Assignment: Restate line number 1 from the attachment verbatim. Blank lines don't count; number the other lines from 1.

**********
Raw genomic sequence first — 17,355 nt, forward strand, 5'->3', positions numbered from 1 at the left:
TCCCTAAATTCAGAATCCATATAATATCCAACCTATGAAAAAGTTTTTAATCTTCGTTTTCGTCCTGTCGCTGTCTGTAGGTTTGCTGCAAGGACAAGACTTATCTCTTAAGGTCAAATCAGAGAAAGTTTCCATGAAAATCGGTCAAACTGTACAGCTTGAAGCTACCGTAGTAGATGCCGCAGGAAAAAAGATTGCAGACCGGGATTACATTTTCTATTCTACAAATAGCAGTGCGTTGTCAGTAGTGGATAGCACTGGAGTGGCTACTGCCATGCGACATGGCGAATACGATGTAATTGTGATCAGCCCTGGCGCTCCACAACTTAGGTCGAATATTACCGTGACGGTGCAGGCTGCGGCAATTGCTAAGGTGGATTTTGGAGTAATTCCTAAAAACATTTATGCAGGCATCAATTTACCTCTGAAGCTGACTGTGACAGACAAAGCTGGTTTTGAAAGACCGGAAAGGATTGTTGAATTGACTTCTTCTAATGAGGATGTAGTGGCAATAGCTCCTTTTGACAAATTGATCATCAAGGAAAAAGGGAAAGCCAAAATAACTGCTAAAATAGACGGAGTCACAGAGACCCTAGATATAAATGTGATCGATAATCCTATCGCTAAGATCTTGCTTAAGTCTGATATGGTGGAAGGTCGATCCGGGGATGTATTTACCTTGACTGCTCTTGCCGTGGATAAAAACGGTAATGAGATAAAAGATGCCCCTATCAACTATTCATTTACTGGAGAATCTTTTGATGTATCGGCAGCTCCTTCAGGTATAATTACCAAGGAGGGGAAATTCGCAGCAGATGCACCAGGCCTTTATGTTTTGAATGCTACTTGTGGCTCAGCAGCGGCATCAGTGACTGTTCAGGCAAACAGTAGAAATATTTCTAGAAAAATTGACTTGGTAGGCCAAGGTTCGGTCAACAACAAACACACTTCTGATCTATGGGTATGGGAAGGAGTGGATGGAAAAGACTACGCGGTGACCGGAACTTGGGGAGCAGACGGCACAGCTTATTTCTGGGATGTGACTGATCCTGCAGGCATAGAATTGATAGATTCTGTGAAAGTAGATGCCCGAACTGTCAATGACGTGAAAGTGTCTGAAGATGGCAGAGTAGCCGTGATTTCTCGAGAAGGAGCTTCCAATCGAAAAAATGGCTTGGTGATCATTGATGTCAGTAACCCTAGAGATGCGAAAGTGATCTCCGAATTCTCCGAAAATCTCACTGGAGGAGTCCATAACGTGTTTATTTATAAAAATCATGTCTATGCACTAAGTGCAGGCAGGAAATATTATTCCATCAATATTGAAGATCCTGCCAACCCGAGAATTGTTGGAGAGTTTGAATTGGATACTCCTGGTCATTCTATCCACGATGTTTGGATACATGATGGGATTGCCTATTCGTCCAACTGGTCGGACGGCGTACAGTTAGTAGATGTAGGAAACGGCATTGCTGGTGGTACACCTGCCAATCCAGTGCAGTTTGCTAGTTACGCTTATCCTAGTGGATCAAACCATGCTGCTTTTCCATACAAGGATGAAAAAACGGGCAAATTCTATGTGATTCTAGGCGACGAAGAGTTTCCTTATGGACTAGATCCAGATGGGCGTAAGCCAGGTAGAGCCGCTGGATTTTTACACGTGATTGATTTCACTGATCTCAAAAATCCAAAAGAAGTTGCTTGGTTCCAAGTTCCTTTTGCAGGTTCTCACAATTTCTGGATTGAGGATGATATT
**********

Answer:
Raw genomic sequence first — 17,355 nt, forward strand, 5'->3', positions numbered from 1 at the left: